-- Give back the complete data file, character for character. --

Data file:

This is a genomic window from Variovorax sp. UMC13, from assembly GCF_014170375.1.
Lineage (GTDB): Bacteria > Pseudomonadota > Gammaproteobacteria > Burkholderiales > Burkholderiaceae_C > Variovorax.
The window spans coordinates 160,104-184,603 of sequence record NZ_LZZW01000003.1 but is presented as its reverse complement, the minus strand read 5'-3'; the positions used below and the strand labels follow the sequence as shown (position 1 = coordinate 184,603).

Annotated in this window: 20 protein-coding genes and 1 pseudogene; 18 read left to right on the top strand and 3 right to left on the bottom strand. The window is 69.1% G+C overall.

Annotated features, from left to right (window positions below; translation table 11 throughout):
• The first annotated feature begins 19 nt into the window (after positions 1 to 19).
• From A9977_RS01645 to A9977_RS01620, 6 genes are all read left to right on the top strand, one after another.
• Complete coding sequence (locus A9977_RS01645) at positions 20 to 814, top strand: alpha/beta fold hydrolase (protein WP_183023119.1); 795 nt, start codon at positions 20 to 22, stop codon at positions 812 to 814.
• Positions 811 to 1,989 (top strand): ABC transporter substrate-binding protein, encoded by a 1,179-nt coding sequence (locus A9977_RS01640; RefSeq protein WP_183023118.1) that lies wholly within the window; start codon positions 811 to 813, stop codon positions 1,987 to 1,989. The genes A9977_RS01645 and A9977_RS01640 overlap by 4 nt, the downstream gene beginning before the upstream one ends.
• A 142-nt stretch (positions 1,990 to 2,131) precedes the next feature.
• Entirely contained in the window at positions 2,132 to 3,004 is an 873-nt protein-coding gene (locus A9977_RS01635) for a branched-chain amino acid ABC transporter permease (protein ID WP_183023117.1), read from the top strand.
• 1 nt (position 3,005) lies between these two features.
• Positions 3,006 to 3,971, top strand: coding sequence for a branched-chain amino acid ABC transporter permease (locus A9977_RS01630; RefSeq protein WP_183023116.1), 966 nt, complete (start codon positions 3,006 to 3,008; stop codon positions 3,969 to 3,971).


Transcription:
This is a genomic window from Variovorax sp. UMC13, from assembly GCF_014170375.1.
Lineage (GTDB): Bacteria > Pseudomonadota > Gammaproteobacteria > Burkholderiales > Burkholderiaceae_C > Variovorax.
The window spans coordinates 160,104-184,603 of sequence record NZ_LZZW01000003.1 but is presented as its reverse complement, the minus strand read 5'-3'; the positions used below and the strand labels follow the sequence as shown (position 1 = coordinate 184,603).

Annotated in this window: 20 protein-coding genes and 1 pseudogene; 18 read left to right on the top strand and 3 right to left on the bottom strand. The window is 69.1% G+C overall.

Annotated features, from left to right (window positions below; translation table 11 throughout):
• The first annotated feature begins 19 nt into the window (after positions 1 to 19).
• From A9977_RS01645 to A9977_RS01620, 6 genes are all read left to right on the top strand, one after another.
• Complete coding sequence (locus A9977_RS01645) at positions 20 to 814, top strand: alpha/beta fold hydrolase (protein WP_183023119.1); 795 nt, start codon at positions 20 to 22, stop codon at positions 812 to 814.
• Positions 811 to 1,989 (top strand): ABC transporter substrate-binding protein, encoded by a 1,179-nt coding sequence (locus A9977_RS01640; RefSeq protein WP_183023118.1) that lies wholly within the window; start codon positions 811 to 813, stop codon positions 1,987 to 1,989. The genes A9977_RS01645 and A9977_RS01640 overlap by 4 nt, the downstream gene beginning before the upstream one ends.
• A 142-nt stretch (positions 1,990 to 2,131) precedes the next feature.
• Entirely contained in the window at positions 2,132 to 3,004 is an 873-nt protein-coding gene (locus A9977_RS01635) for a branched-chain amino acid ABC transporter permease (protein ID WP_183023117.1), read from the top strand.
• 1 nt (position 3,005) lies between these two features.
• Positions 3,006 to 3,971, top strand: coding sequence for a branched-chain amino acid ABC transporter permease (locus A9977_RS01630; RefSeq protein WP_183023116.1), 966 nt, complete (start codon positions 3,006 to 3,008; stop codon positions 3,969 to 3,971).